We often think that in the “good old days” of the early Church there were no conflicts and disagreements. Wrong! The saints whom we celebrated on August 13 show that strong divisions were part of the early Church. St. Hippolytus was a theologian whose liturgical prayers became the basis of Eucharistic Prayer II in the Roman Missal. He considered Pope Callistus “soft” on heresy and had himself declared pope, the first “anti-pope” in history. He continued to oppose Callistus’ successors, Popes Urban I and Pontian. During a persecution in the year 235 Hippolytus and Pontian were both exiled to the mines of Sardinia where they died from the mistreatment they received and hence are considered martyrs or witnesses to the faith. Tradition has it that Pontian abdicated so that the Church would not be without a shepherd while he was in exile and that the two were reconciled before they died.
How should we deal with conflicts? Jesus gives instructions in Matthew 18:
15-20. He says that if a brother or sister in Christ sins against you, you
should first discuss the matter with that person. If you do not receive a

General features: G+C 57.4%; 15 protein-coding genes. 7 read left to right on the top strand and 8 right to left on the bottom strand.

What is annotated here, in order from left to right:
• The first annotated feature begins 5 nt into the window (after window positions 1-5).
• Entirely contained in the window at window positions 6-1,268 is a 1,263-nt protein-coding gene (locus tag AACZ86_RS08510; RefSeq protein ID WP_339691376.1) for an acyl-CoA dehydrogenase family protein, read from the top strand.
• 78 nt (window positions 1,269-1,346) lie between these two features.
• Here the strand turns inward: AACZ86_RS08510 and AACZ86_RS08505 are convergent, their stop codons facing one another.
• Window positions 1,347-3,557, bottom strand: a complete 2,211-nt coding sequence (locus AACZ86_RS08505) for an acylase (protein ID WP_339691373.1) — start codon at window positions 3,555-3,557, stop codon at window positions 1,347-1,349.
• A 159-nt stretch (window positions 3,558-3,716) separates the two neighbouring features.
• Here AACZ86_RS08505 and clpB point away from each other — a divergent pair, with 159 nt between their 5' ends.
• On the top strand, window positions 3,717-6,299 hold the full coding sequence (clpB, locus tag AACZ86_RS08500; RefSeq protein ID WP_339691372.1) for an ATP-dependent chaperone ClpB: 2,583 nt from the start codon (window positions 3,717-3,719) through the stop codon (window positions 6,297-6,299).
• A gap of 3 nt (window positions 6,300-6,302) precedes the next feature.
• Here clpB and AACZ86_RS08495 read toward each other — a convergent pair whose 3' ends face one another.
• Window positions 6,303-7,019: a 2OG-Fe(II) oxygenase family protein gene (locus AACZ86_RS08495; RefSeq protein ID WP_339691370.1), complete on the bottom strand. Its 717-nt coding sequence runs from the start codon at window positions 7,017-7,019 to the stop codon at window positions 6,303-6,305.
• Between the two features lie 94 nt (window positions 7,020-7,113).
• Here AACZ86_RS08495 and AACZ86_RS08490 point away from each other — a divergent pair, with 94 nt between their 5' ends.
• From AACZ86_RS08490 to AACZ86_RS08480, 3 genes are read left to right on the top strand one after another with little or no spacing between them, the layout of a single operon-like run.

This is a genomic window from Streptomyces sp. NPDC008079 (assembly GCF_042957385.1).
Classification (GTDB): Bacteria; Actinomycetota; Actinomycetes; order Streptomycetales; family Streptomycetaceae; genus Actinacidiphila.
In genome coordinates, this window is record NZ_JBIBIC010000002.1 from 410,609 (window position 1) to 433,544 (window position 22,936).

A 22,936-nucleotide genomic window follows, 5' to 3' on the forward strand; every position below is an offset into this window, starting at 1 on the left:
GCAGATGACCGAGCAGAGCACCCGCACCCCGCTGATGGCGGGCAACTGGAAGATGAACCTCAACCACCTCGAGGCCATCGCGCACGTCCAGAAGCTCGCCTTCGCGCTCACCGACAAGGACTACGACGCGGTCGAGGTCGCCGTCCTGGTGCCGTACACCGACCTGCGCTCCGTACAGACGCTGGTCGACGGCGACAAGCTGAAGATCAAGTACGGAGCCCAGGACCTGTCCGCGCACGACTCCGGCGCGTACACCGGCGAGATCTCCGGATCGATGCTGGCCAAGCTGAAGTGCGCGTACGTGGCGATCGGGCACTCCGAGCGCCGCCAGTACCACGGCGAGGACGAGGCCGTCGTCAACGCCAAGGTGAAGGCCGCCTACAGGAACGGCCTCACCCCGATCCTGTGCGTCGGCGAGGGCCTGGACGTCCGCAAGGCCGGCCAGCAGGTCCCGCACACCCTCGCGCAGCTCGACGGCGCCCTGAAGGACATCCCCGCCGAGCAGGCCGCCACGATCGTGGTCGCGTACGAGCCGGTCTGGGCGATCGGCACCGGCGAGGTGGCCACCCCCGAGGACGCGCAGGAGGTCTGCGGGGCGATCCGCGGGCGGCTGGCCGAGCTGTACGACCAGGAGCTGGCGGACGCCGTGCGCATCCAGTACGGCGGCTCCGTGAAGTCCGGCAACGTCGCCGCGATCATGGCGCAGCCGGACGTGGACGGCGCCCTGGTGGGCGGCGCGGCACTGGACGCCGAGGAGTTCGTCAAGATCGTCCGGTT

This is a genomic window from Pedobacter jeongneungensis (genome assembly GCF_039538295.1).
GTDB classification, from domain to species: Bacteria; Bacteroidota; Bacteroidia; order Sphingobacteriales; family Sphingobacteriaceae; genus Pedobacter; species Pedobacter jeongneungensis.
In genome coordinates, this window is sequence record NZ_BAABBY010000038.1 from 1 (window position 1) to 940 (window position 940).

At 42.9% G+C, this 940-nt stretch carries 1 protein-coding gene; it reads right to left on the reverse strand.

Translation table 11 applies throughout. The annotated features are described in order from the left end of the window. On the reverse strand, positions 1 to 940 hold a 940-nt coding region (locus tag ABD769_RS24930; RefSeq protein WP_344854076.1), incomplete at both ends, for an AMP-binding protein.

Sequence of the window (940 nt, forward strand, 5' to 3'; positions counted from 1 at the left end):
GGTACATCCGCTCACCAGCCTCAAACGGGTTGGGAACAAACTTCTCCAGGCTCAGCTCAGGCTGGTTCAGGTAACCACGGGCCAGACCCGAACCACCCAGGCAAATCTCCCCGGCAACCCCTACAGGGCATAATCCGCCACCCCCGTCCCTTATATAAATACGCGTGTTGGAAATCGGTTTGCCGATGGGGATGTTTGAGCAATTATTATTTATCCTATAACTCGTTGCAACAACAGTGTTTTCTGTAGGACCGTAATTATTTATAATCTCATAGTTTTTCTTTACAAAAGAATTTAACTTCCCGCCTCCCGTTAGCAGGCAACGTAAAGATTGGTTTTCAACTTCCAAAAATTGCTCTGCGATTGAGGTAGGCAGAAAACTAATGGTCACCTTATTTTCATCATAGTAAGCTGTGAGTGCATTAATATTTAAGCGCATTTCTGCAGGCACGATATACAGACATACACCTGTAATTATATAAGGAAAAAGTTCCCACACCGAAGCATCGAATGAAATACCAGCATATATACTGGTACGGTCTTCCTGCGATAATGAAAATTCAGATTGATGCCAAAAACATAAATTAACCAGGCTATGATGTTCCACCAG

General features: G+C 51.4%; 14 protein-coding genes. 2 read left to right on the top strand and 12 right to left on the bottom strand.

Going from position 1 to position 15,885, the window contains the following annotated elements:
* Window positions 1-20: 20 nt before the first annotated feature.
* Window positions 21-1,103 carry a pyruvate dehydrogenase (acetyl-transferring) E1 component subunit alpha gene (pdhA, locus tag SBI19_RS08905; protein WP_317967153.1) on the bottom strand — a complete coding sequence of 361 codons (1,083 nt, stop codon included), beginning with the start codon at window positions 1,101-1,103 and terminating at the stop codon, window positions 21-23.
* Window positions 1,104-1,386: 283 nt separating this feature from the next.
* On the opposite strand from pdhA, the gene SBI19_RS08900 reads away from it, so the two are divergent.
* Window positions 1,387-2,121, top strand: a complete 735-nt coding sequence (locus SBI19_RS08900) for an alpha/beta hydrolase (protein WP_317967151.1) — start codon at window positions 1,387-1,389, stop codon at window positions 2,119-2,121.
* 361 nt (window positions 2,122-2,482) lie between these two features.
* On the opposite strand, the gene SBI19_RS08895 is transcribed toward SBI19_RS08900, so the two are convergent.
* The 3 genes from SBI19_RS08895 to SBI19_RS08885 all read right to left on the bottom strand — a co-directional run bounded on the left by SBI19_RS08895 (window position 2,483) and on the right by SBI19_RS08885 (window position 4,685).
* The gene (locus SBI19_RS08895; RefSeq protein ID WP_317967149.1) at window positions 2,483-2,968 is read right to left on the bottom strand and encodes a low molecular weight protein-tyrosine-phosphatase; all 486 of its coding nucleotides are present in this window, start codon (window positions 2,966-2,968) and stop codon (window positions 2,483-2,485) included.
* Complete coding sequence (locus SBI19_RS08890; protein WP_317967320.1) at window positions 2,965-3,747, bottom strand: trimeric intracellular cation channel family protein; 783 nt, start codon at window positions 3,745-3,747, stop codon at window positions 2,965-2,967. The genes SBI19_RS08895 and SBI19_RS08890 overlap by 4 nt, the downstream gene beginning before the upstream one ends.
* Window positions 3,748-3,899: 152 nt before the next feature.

hearing, then bring one or two witnesses with you and confront the person. This
is similar to what we call an “intervention” today. If the person still refuses
to listen and to accept responsibility, then you are to “tell the Church”—go to
a higher authority within the Christian community. And if that doesn’t work, then Jesus says “treat
him as you would a Gentile or a tax collector.”
This sounds pretty negative. But
remember how Jesus treated tax collectors and Gentiles like the Roman
Centurion? He called a tax collector to follow him and he brought mercy and
healing to another one, Zacchaeus. He healed the Centurion’s servant and
commended that Roman’s great faith.
Jesus loved tax collectors and Gentiles.
Ultimately, he died for them.
Perhaps the way to interpret these words of Jesus is in light of the entire
Gospel message which includes the challenge to love our enemies and to pray for
Jesus is Mercy Incarnate. The Good News he brought is that God loves us very
much. The Son of God suffered, died, and rose not only to bring mercy but to
give us the power to forgive as well. Conflicts
are not new but the power to forgive is ever-new and ever-present through Jesus
present in the Sacraments.
How should we treat those with whom we are in conflict? Even if the conflict continues, we should "will" their good and pray for them, for their conversion and salvation.